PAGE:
Dutee Chand was suspended from racing due to these accusations, and she missed out on competing at the Commonwealth and Asian Games in 2014. She steadfastly refused to subject herself to the “corrective” treatment (hormone suppression therapy) that was prescribed by the IAAF (International Association of Athletics Federations) – now World Athletics – and the IOC.

“I am who I am,” said Chand with a combination of defiance and sorrow at the time.

Chand became the first athlete to challenge the “hyperandrogenism rules” the following year. And an online “Let Dutee Run” campaign got 5,646 signatures, and the Indian media fully supported her.

In late 2015, she won her case, the rules were temporarily suspended for two years pending further investigation, and Chand could compete again. She went on to become an Olympian the following year. Surprisingly, that same rule challenge was rejected for Semenya, who was not allowed to compete.

Dutee Chand stretch

“I am who I am,”

Dutee Chand

Aged 19 at the time, she told the BBC, “I was completely shattered when I was banned. My performance deteriorated steadily. I was pushed to third position in the national athletics meet in Bangalore. But with the ban now lifted, I would do all it takes to reach the Olympic qualifying mark of 11.32 seconds for the 100m event and 23.20 seconds for 200m.”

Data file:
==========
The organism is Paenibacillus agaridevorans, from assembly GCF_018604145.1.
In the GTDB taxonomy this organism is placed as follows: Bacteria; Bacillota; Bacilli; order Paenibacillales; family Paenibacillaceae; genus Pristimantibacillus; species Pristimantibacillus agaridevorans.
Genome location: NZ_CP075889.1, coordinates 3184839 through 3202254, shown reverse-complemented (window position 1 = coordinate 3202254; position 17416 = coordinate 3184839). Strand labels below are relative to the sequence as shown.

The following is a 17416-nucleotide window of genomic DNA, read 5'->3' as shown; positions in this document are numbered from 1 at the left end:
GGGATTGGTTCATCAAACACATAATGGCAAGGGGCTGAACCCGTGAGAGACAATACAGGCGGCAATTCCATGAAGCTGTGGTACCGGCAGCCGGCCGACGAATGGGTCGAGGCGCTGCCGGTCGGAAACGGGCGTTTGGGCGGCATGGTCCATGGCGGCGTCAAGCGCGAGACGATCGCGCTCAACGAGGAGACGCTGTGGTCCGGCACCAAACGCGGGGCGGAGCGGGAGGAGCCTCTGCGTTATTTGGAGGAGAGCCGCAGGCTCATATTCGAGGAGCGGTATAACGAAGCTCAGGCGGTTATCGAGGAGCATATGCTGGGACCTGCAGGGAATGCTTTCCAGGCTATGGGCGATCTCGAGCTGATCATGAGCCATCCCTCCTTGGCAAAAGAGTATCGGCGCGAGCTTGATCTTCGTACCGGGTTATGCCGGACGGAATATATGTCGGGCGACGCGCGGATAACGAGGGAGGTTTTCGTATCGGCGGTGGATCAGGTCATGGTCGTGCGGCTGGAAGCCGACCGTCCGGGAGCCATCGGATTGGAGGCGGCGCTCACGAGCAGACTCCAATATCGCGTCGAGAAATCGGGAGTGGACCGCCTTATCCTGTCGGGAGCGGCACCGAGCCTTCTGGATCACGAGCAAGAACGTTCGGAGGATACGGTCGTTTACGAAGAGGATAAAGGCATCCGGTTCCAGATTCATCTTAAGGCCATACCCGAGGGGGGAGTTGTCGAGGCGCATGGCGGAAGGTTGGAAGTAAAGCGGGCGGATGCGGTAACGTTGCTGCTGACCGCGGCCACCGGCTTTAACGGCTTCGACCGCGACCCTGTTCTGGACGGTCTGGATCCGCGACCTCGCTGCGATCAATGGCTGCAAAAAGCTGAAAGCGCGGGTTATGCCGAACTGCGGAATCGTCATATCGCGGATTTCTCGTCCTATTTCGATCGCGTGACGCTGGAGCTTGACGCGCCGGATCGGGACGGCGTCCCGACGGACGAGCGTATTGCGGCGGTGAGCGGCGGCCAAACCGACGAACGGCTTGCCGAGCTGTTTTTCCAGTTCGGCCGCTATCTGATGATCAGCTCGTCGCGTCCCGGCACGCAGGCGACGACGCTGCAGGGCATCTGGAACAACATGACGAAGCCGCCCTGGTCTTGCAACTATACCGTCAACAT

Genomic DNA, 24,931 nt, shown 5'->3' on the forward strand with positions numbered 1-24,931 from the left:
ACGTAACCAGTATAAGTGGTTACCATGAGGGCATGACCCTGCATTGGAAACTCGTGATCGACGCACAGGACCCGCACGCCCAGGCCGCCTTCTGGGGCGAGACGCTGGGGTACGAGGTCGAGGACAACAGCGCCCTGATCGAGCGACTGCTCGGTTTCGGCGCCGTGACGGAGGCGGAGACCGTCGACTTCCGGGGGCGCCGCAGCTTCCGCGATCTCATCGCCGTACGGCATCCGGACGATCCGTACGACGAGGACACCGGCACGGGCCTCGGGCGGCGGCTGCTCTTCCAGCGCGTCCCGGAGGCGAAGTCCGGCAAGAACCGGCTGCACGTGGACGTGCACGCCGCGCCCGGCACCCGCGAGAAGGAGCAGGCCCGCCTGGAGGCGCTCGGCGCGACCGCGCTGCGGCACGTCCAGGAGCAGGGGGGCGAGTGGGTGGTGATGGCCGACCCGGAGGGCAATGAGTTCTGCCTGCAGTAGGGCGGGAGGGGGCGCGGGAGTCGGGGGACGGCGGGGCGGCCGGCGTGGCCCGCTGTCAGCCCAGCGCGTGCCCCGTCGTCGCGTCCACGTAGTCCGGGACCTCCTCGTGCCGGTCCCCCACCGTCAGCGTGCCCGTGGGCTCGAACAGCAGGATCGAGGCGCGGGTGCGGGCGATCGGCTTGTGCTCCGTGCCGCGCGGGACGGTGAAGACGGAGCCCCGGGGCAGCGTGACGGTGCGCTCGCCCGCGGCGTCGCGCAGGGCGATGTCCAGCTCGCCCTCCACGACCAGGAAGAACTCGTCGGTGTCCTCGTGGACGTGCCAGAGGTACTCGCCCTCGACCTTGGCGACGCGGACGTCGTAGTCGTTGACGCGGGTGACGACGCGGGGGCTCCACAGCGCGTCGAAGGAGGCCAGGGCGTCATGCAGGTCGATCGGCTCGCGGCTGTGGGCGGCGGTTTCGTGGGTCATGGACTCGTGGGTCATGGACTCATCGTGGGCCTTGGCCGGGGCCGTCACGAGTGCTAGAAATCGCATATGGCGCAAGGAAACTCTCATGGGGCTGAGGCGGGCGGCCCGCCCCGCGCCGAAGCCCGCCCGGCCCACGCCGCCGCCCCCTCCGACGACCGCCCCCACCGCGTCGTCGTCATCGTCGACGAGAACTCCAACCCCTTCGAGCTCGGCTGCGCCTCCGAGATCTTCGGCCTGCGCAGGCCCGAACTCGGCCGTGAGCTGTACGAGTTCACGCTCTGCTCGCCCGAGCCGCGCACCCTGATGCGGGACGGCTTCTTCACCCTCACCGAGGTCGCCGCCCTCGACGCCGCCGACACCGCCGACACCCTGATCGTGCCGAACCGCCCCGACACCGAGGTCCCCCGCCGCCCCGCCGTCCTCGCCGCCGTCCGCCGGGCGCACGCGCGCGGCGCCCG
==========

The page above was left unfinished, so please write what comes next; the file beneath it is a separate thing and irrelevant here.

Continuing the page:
For her mother lifting the ban was nothing short of a rebirth for her daughter. “She has endured a lot in the last one year. Barbs have been aimed at her; she has been called all kinds of names. But now the time has come for her to show the world the stuff she is made of.”

Her father has always supported his daughters in pursuing their interest in sports and added, “Dutee’s talent showed while she was in school. I told her if sports is what you want to do, give it your best shot – and she has.”

Thankfully, the details of Chand’s condition have not been publicised or leaked, but it is believed she was offered hormone therapy and “feminising” surgery.

The first person to publically support Chand was Dr Payoshni Mitra, a researcher on gender issues, and she helped motivate others to take Chand’s case to the Court of Arbitration for Sport.

“We were able to convince the Sports Authority of India that these rules are unethical and need to be abolished,” said Mitra. “Institutionalised genital mutilation is just scary.”

In 2018, Chand talked about meeting Caster Semenya at the Rio Olympic Games, who made her feel like a close friend. “She told me not to worry about the case and to focus on the sport. I am glad that my battle is over, but hers is not,” said Chand.

In 2019, the Court of Arbitration for Sport disappointingly ruled in favour of the controversial rule, denoting that athletes with DSD would need to take hormone-limiting drugs if they wanted to compete in the 400m, 400m hurdles, 800m, 1500m, one-mile races and combined events over the same distances. As a sprinter, Chand is exempt from the rule. But in a show of solidarity, she reportedly offered Semenya her legal team that worked on her 2015 appeal.